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O

ye loud Waves! and O ye Forests high!

And 0 ye clouds that far above me soared !
Thou rising Sun! thou blue rejoicing Sky!

Yea, every thing that is and will be free!
Bear witness for me, wheresoe'er ye be,
With what deep worship I have still adored

The spirit of divinest Liberty.

II.

When France in wrath her giant-limbs upreared, And with that oath, which smote air, earth, and

sea, Stamped her strong foot and said she would be

free,
Bear witness for me, how I hoped and feared !
With what a joy my lofty gratulation

Unawed I sang, amid a slavish band :
And when to whelm the disenchanted nation
Like fiends embattled by a wizard's wand,

The Monarchs marched in evil day,

And Britain joined the dire array ; Though dear her shores and circling ocean, Though many friendships, many youthful loves

Had swoln the patriot emotion And flung a magic light o'er all her hills and

groves ;
Yet still my voice, unaltered,

defeat
To all that braved the tyrant-quelling lance,
And shame too long delayed and vain retreat !
For ne'er, O Liberty! with partial aim

sang

I dimmed thy light or damped thy holy flame ;

But blessed the pæans of delivered France, And hung my head and wept at Britain's name.

III.

“ And what,” I said, “ though Blasphemy's loud

scream With that sweet music of deliverance strove!

Though all the fierce and drunken passions wove A dance more wild than e'er was maniac's dream! Ye storms, that round the dawning east as

sembled, The Sun was rising, though ye hid his light !” And when, to soothe my soul, that hoped and

trembled, The dissonance ceased, and all seemed calm and

bright; When France her front deep-scarr'd and gory Concealed with clustering wreaths of glory;

When, insupportably advancing, Her arm made mockery of the warrior's tramp;

While timid looks of fury glancing, Domestic treason, crushed beneath her fatal

stamp, Writhed like a wounded dragon in his gore ; Then I reproached my fears that would not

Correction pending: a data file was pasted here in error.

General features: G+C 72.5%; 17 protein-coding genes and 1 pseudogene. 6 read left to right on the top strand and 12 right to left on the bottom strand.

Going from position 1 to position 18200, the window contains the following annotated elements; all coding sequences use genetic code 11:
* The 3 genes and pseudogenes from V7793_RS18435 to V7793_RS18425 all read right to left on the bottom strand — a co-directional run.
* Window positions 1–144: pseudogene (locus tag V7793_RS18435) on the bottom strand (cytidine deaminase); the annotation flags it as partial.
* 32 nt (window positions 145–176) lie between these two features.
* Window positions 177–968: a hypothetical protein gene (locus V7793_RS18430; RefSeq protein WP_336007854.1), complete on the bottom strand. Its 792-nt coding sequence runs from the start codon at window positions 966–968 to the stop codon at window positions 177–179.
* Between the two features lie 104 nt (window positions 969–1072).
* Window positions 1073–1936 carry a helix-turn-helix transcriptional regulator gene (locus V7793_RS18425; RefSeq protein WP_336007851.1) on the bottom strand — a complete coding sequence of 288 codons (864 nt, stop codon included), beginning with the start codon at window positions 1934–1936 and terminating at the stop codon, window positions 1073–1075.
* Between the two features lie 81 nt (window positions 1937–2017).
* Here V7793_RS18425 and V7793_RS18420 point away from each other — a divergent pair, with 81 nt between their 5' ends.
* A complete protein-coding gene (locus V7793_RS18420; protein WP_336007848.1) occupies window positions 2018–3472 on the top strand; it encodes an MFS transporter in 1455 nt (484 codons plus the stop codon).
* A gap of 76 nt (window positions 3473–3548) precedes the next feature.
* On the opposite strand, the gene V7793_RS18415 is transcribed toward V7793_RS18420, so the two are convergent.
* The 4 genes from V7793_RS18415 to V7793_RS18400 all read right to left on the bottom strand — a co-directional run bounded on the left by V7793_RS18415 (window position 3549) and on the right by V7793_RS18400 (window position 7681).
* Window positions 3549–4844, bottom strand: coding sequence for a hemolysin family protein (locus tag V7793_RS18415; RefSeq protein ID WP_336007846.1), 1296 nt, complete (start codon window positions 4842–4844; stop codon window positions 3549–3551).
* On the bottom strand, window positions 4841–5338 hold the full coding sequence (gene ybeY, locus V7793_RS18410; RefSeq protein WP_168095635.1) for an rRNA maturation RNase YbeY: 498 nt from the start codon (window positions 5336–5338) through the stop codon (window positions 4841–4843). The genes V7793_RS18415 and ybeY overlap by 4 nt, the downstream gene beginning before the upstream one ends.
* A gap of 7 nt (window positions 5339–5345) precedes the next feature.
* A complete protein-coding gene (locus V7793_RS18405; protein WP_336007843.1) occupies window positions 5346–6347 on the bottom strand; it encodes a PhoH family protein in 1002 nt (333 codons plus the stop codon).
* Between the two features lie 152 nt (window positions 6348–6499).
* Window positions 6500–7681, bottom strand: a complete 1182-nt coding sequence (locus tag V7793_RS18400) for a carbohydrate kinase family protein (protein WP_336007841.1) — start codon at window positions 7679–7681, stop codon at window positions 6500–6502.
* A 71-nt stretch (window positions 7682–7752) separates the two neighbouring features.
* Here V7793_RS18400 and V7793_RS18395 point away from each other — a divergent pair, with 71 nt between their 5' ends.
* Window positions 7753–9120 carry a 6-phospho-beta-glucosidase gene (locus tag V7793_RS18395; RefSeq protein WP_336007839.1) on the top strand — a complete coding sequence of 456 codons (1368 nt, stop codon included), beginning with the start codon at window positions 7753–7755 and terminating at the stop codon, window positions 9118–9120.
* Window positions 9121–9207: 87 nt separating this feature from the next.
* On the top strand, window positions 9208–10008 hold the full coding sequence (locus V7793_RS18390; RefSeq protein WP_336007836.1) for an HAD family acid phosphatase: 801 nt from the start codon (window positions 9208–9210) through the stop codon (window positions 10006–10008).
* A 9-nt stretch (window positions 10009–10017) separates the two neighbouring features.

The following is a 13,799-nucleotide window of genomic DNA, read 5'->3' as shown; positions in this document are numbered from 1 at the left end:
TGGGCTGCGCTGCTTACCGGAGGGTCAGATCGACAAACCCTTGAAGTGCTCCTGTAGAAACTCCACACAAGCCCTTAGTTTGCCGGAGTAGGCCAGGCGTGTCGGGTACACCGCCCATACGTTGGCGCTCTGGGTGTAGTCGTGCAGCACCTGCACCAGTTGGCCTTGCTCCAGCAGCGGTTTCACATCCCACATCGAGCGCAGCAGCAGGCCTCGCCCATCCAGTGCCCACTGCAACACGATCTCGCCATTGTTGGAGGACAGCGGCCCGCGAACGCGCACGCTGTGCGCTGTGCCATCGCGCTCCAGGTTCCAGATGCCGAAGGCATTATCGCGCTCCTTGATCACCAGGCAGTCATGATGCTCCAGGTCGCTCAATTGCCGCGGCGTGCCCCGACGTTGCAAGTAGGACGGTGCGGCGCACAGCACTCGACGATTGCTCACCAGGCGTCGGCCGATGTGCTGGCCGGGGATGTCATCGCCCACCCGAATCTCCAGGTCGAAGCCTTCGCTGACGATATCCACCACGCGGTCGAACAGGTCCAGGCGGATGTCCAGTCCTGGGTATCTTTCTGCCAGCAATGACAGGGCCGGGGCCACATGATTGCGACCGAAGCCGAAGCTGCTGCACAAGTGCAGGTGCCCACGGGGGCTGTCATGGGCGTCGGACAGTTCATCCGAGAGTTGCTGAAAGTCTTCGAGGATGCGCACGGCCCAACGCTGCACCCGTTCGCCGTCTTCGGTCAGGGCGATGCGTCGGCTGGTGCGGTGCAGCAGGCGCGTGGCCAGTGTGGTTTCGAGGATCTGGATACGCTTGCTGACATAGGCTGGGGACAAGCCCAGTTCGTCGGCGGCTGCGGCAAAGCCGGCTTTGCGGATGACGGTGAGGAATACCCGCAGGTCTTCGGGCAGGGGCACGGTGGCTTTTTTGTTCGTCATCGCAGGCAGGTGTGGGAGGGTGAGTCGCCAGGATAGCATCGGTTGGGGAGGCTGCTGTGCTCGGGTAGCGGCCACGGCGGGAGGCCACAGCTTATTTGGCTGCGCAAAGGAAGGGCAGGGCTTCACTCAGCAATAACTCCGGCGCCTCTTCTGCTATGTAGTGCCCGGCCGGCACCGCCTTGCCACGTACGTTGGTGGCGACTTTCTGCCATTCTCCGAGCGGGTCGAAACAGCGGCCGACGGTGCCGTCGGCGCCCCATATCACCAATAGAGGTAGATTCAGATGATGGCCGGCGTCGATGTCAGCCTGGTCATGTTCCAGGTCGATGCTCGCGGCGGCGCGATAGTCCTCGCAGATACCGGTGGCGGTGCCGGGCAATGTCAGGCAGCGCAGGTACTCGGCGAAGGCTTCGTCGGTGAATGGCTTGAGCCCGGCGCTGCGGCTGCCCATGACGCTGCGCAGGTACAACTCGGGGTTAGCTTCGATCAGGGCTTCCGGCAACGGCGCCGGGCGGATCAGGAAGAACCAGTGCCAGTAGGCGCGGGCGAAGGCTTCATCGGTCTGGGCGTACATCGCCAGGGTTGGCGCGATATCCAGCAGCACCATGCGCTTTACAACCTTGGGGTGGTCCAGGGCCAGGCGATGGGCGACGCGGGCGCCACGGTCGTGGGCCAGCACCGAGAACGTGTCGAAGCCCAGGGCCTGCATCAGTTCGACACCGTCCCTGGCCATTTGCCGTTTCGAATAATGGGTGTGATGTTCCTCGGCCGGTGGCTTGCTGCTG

flee; “And soon,” I said, “ shall Wisdom teach her lore In the low huts of them that toil and groan! And, conquering by her happiness alone,

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Shall France compel the nations to be free,
Till Love and Joy look round, and call the Earth,

their own.”

IV.

Forgive me, Freedom! O forgive those dreams!

I hear thy voice, I hear thy loud lament,

From bleak Helvetia's icy cavern sent-
I hear thy groans upon her blood-stained streams !

Heroes, that for your peaceful country perished,
And ye that, fleeing, spot your mountain-snows
With bleeding wounds; forgive me, that I che-

rished
One thought that ever blessed your

cruel foes !
To scatter rage, and traitorous guilt,
Where Peace her jealous home had built;

A patriot-race to disinherit
Of all that made their stormy wilds so dear;

And with inexpiable spirit
To taint the bloodless freedom of the moun-

taineer-
O France, that mockest Heaven, adulterous,

blind,
And patriot only in pernicious toils,
Are these thy boasts, Champion of human kind ?

To mix with Kings in the low lust of sway,
Yell in the hunt, and share the murderous

prey ;
To insult the shrine of Liberty with spoils
From freemen torn; to tempt and to betray?

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V.

The Sensual and the Dark rebel in vain, Slaves by their own compulsion! In mad game They burst their manacles and wear the name

Of Freedom, graven on a heavier chain !
O Liberty! with profitless endeavour
Have I pursued thee, many a weary hour;

But thou nor swell'st the victor's strain, nor ever Didst breathe thy soul in forms of human power.

Alike from all, howe'er they praise thee, (Nor prayer, nor boastful name delays thee)

Alike from Priestcraft's harpy minions, And factious Blasphemy's obscener slaves,

Thou speedest on thy subtle pinions, The guide of homeless winds, and playmate of

the waves ! And there I felt thee !— on that sea-cliff's verge Whose pines, scarce travelled by the breeze

above, Had made one murmur with the distant surge ! Yes, while I stood and gazed, my temples bare, And shot my being through earth, sea, and air, Possessing all things with intensest love,

O Liberty ! my spirit felt thee there.

February, 1797.

FEARS IN SOLITUDE,

WRITTEN IN APRIL, 1798, DURING THE ALARM OP

AN INVASION.

A GREEN and silent spot, amid the hills, A small and silent dell! O'er stiller place No singing skylark ever poised himself. The hills are heathy, save that swelling slope, Which hath a gay and gorgeous covering on, All golden with the never-bloomless furze, Which now blooms most profusely: but the dell, Bathed by the mist, is fresh and delicate As vernal corn-field, or the unripe flax, When, through its half-transparent stalks, at eve, The level sunshine glimmers with green light. Oh! 'tis a quiet spirit-healing nook ! Which all, methinks, would love; but chiefly he, The humble man, who, in his youthful years, Knew just so much of folly, as had made His early manhood more securely wise! Here he might lie on fern or withered heath, While from the singing-lark, (that sings unseen The minstrelsy that solitude loves best,) And from the sun, and from the breezy air,

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